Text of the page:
Grammar is a tricky, uh, thing?
A weird thing about grammar is how it’s perceived. Perhaps, the best way to describe this is to distinguish between the dominant perceptions that I experience on a daily basis. I’ll preface this by saying these are mostly applicable to native English speakers. That said, I’ll touch on non-native speaker perceptions before we’re done (hint: I respect you all immensely). Also, I'll acknowledge now that this is merely my own experience with grammar. I don't intend to speak too strongly for everyone else. So if you have any suggestions, give me a shout in the comment box below!
The first perception is a form of learned animosity. Often, people (and students in particular) seem to think of grammar as an arbitrary litany of rules, begrudgingly learning what they have to just to get out of high school English. Nobody likes you, semicolon. Commas and colons both think you’re a weirdo. Go home. Gerunds? I’m sorry, what was that? Gare-ends? Jerrunds? Whatever, forget it.
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I swear, those Language Power textbooks were a blast. Do they still use those?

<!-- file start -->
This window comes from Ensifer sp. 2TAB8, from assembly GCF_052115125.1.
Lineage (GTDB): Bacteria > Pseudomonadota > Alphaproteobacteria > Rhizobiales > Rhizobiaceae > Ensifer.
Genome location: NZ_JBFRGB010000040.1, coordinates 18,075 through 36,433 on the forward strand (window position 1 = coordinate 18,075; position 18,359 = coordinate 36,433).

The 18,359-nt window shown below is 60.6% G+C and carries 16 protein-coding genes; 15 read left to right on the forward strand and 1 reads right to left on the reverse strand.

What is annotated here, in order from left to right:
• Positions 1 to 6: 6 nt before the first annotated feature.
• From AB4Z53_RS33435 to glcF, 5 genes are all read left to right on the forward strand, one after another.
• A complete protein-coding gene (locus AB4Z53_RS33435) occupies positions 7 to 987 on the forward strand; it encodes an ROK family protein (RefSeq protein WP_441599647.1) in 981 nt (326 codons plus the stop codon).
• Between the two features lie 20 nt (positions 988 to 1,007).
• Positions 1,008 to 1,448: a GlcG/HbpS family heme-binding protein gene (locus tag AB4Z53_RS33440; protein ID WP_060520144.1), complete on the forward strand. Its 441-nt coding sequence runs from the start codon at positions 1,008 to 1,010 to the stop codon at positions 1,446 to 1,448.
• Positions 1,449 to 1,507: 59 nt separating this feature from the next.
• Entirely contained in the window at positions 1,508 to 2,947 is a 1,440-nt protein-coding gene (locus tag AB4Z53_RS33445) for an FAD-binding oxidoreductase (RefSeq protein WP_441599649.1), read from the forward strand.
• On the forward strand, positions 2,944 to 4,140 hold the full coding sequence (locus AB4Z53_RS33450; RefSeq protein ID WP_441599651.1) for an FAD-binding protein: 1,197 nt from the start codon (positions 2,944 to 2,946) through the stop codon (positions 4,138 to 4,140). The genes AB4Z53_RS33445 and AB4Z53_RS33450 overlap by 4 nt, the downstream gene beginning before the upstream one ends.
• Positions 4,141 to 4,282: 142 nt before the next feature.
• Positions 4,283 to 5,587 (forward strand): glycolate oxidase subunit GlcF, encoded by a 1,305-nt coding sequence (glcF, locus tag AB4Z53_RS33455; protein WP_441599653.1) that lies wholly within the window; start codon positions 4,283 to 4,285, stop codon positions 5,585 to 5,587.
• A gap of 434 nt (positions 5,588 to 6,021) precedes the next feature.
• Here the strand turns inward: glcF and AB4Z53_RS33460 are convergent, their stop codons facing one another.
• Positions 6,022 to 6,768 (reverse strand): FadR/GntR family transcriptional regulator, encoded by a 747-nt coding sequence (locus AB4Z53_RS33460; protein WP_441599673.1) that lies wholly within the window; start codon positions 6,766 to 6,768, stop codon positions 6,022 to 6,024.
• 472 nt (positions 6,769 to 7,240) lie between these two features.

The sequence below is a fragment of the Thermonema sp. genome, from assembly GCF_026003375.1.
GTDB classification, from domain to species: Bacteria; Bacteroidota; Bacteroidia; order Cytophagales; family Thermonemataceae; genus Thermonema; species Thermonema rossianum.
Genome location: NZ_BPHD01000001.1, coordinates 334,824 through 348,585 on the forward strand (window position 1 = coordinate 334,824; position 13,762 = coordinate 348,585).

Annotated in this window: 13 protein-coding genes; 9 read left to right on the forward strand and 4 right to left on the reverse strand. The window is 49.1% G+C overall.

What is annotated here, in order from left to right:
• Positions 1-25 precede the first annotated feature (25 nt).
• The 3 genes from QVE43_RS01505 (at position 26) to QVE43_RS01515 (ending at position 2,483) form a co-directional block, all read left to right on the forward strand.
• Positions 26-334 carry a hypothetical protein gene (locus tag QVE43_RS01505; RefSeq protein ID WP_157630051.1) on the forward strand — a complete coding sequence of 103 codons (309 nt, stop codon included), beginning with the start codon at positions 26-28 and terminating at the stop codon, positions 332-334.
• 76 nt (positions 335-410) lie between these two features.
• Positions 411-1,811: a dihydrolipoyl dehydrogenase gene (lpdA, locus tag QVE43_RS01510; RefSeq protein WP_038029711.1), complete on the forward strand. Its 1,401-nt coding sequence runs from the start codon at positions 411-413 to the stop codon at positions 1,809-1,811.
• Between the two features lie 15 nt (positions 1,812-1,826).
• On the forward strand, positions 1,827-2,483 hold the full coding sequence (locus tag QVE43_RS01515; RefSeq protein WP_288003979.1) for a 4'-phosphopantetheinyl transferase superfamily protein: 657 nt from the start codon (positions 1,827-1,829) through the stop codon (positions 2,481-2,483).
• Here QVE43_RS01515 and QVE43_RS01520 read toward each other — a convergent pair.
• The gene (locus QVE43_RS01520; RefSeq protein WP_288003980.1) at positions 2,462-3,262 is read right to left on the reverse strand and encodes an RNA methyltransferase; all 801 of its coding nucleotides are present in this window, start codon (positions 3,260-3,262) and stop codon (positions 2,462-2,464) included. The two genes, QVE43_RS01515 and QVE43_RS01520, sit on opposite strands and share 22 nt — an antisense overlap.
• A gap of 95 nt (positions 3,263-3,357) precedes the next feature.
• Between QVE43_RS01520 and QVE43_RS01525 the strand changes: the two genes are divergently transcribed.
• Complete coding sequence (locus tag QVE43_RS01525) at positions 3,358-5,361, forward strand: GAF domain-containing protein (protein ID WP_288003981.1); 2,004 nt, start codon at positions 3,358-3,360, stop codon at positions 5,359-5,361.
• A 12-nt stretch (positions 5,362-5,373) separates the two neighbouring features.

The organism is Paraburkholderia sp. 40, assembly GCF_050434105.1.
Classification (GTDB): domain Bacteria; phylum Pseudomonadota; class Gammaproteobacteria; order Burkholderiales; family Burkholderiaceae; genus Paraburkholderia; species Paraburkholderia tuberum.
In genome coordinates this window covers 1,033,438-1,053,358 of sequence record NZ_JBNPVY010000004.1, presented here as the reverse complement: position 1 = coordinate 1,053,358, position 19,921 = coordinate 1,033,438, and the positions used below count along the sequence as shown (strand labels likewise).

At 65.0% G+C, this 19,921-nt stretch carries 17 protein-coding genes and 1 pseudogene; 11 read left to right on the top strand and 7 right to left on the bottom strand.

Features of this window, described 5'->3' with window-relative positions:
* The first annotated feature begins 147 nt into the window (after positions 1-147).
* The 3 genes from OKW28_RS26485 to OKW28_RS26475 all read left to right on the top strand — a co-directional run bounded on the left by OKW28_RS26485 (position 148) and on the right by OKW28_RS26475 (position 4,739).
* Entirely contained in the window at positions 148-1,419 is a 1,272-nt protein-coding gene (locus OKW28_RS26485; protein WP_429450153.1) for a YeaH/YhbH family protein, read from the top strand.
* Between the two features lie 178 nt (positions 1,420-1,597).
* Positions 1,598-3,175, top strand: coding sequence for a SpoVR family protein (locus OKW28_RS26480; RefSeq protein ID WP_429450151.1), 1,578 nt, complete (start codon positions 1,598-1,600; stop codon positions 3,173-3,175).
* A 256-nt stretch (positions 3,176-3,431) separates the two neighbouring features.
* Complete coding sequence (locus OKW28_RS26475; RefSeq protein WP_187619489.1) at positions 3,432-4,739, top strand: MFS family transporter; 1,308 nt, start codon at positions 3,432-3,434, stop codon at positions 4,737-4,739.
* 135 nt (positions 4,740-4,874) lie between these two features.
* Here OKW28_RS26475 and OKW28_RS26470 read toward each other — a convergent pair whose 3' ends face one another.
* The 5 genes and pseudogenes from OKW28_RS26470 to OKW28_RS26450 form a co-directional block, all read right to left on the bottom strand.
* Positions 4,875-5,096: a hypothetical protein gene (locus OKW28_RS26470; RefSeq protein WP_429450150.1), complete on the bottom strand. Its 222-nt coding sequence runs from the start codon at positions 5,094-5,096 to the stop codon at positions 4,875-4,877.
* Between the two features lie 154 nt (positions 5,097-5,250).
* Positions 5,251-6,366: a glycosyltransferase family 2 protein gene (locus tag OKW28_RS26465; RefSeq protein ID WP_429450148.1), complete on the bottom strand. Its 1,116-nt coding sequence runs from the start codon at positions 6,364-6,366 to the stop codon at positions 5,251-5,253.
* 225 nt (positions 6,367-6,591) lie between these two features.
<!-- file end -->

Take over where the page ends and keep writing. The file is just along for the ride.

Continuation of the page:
The second perception is a sort of non-perception. Since we learn the basics of the language (unconsciously and orally) from an early age, there are certain rules we don’t really have to think that much about; we just know, you know? Nobody really cares what an article does, but you know that you need to say “the”, “a”, or “an” sometimes to make meaning out of something. Hey, you might not have even known that those were called “articles” until this moment. They’re a type of adjective that introduces a noun. Neat.
If you already knew that, I guess I need another fun fact. Did you know that if you stood on the top of the tallest mountain on Mars, you’d be unable to perceive the base of the mountain because the slope would be obscured by the curvature of the planet itself?
That may have been an accidental analogy for the sheer vastness of grammatical possibility. I'm not sure.
Anyway, the point is that both of these perceptions are totally reasonable responses. Why? Because we’re—largely—taught to think about grammar in fundamentally backwards ways. Rather than being taught what the grammatical rules are accomplishing and why they're justified, it’s more like “here’s the rule, fill out this page of example questions, and move on to the next set of rules”. Sure, you can show basic competency for the one day you're studying a certain concept and it gets the job done. However, the limitations of workbook grammar exercises are 1) how you learn a wide variety of concepts at once, and 2) how you depend on the instructions and prompts rather than seeing and learning the process yourself through your own writing process.